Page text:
home Interview, Music Interview: Stevie G

Interview: Stevie G

Over the past five years, hip-hop has taken huge strides towards becoming the defining genre of youth worldwide. In Ireland especially, hip-hop has gone from becoming an outcasts choice to being played in clubs across the country every night, and to having people rapping along flawlessly to tracks from some of the worlds better-known artist. Over the past year, Byline Editor Cailean Coffey has been attempting to put together a series of interviews describing the rise of hip-hop in Ireland and the possibility of Irish hip-hop artists becoming household names. In the first of a series of interviews, he sat down with the Red FM DJ Steven ‘Stevie G’ Grainger and discussed hip-hop’s history in Ireland and its bright future.

Q: What do you think of the Irish Hip-Hop scene at the moment?

A: It’s pretty good, it’s pretty good. I think it’s actually probably as good as it’s ever been, the infrastructure is in a much better place, people have the wherewithal to go out and record stuff pretty much anywhere so hip-hop has always had that sort of DIY vibe and now you can actually create stuff at home for pretty cheap. You don’t need a big record collection either like you did back in the day, there’s the internet and there’s ways of getting it out there and there’s also people who wouldn’t exactly be best known for their hip-hop knowledge getting involved so it’s also good that the likes of Lethal Dialect and Rusangano Family and even some sort of crossover-y stuff like Hare Squead have people actually taking interest. Now Hot Press’s of the world and even radio and the media are all paying attention and it’s as good as it’s ever been, and a big reason is the… the multicultural thing is definitely helping but I think people are at a stage now where they want to listen to people with a bit of substance, with substance in their music you know? I think hip-hop is the purest form. I believe Chuck D called it black people’s CNN back in the day but not now since it’s a global thing, I think it’s definitely a better thing to see what’s going on than regular media in some ways so I think it’s really good.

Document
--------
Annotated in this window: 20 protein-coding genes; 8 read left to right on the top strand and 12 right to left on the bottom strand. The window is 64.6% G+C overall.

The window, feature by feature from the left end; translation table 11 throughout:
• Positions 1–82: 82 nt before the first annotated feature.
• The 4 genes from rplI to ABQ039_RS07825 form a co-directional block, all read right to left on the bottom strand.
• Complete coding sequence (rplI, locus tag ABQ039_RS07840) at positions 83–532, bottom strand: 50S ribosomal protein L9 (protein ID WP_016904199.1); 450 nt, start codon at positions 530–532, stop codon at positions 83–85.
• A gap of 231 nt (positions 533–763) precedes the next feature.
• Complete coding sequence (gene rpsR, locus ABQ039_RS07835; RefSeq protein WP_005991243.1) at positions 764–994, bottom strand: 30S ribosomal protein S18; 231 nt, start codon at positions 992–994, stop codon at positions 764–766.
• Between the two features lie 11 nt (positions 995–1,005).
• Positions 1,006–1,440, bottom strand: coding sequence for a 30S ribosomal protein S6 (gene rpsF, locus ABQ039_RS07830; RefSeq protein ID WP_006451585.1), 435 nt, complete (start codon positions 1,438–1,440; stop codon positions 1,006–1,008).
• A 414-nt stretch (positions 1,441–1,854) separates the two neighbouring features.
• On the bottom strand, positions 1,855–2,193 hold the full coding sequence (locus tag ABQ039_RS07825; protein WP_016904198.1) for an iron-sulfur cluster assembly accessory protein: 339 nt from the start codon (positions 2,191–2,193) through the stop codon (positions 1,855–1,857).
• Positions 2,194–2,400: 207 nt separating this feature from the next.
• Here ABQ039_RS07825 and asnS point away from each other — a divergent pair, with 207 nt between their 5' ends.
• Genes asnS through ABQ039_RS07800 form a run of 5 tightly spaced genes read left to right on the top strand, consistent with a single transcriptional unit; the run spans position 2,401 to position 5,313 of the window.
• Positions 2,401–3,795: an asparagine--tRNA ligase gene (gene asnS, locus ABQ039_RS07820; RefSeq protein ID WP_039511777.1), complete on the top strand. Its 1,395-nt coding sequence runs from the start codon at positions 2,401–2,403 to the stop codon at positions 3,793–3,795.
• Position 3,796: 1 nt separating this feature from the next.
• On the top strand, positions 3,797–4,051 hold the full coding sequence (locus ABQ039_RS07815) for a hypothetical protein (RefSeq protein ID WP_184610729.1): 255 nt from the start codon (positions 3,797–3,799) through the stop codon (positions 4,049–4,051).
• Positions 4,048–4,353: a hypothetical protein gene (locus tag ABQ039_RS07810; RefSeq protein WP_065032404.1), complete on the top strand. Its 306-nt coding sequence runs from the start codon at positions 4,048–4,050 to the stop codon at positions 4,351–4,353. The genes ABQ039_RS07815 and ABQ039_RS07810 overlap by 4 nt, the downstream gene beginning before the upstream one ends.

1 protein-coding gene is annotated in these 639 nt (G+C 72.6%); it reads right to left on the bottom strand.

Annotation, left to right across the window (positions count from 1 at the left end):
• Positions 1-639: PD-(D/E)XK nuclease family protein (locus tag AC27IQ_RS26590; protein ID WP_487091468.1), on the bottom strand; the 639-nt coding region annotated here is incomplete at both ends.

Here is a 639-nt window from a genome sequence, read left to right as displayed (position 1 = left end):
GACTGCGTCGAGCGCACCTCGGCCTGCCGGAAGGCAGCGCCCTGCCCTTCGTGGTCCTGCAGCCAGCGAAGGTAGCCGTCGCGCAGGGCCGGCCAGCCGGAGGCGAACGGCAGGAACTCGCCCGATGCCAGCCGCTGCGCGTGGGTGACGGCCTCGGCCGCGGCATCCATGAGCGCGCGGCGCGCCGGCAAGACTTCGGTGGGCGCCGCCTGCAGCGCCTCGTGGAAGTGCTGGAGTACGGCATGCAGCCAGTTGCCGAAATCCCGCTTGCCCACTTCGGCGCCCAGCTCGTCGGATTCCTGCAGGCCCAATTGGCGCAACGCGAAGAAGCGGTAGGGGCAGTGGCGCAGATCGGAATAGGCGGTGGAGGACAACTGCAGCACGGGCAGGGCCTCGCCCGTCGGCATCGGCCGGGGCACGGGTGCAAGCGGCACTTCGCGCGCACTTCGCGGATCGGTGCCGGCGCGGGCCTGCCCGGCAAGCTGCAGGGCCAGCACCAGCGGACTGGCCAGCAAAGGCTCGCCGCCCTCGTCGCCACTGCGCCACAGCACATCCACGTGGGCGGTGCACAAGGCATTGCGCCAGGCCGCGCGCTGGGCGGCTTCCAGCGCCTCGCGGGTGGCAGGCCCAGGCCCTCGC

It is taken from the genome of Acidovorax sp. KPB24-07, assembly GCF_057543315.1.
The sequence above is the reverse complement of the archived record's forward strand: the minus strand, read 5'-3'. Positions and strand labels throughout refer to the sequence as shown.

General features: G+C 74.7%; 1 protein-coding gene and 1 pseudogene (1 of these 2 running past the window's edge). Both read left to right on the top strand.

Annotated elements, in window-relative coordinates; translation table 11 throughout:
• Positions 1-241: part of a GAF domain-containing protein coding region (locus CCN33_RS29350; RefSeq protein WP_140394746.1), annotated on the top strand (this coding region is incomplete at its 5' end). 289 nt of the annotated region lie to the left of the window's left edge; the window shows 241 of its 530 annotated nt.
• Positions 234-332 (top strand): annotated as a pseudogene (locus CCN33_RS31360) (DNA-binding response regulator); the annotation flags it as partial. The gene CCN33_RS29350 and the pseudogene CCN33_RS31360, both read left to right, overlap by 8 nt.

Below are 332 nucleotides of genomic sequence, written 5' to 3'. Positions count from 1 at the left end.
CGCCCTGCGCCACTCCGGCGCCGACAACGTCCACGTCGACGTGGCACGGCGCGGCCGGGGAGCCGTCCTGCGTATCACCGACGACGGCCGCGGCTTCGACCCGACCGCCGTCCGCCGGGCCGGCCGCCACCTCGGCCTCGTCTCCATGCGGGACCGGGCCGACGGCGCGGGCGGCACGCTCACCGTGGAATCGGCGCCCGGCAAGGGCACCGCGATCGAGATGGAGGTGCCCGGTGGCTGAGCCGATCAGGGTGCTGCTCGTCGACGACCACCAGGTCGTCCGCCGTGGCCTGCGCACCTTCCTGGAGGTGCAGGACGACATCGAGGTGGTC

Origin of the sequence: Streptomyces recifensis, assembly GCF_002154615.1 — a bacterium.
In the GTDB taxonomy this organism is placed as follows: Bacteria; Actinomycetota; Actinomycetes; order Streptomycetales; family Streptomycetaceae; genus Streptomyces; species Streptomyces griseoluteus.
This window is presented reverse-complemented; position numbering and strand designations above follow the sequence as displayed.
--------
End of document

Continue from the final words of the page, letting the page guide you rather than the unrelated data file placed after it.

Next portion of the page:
Q: How did you learn about music production and that is was possible as a career?

A: I fell into it. I was in college but I was always buying records and someone asked me to come up and play some music in the old bar, to bring some records up. They asked me to DJ and I was like “I’m not a DJ” but I just brought records up and started playing them as the last thing on a Friday and I really enjoyed it but we weren’t like mixing or doing anything like that and I kinda fell into it. There was a kind of novelty DJ competition in a bar in town and I just entered that. We were students as well so we weren’t mixing, and I kinda made a bit of progress, I got through one of the rounds. I brought a lot of friends in, and enjoyed it, and then I got a gig in that bar and I ended up, within a couple of weeks, I was known to be a bit of a music person, but I ended up filling in at a club, Henry’s. Which became like a famous club in Cork, and in the end I just ended up DJing there for the summer when I finished college. Then I went away to America and I kinda came back and did my last year in college but I  said “Awh when I finish college I’ll do this for a while” and I was kind of looking around but before I knew it I was sort of doing it and I was actually making a few bob, so I ended up keeping it going and putting off getting a real job. The DJing in clubs led to radio, and I was still doing a bit of writing all the time, and I thought the obvious thing then was to produce your own stuff, and write your own stuff, and it all happened naturally from there. There was no real game plan, it just happened.

Q: How did you learn about the Irish hip-hop scene, what was your first introduction to it?

A: I would have been very aware of what was going on back in the day, so we would have been young in the early 90’s and we would have started doing everything. We would have been teenagers and I would have been aware of people like Scary Eire, they were the benchmark really, older guys than us, and I actually did a gig with them in Sir Henry’s in the 90’s, the first gig they did in Cork. I was the DJ for them, I got to know the lads, and it was a small scene in Ireland so I would have been involved with people like ár lá, who were a Cork hip-hop group featuring an American rapper called Exile and a Cork DJ, Chris, who’s a good friend of mine, so it was always like a big, big handful of people into hip-hop in Cork. And a gang started playing in Dublin around the kid-90’s, and I’d say everyone into hip-hop was at the gig so I kinda would have known all the people involved, the producers, people like Hazo who was based up in Galway and the people down here would have been friends of mine; Metabolix were a group, and then later on there would have been stuff like The Trilogy and Ros Brown and Scooby, I would have given them their first gig in Jam Junior in the Savoy and in the 00’s. All the Cork rappers would have been on my show – I had this Teenage Thursday slot and I would have been showcasing a lot of them at my gigs and workshops and stuff – so I always would have been a part of it. I started producing my own stuff at the end of the 90’s too, but I didn’t work with too many rappers if I’m honest, mostly singers. I’d have always been aware of what’s going on but seeing it always frustrated me in a way that, it took so long to materialize and I think it wasn’t really until the Internet era that it kinda came into proper… but it’s definitely much better these days, even though there was always pretty amazing people back in the day doing it.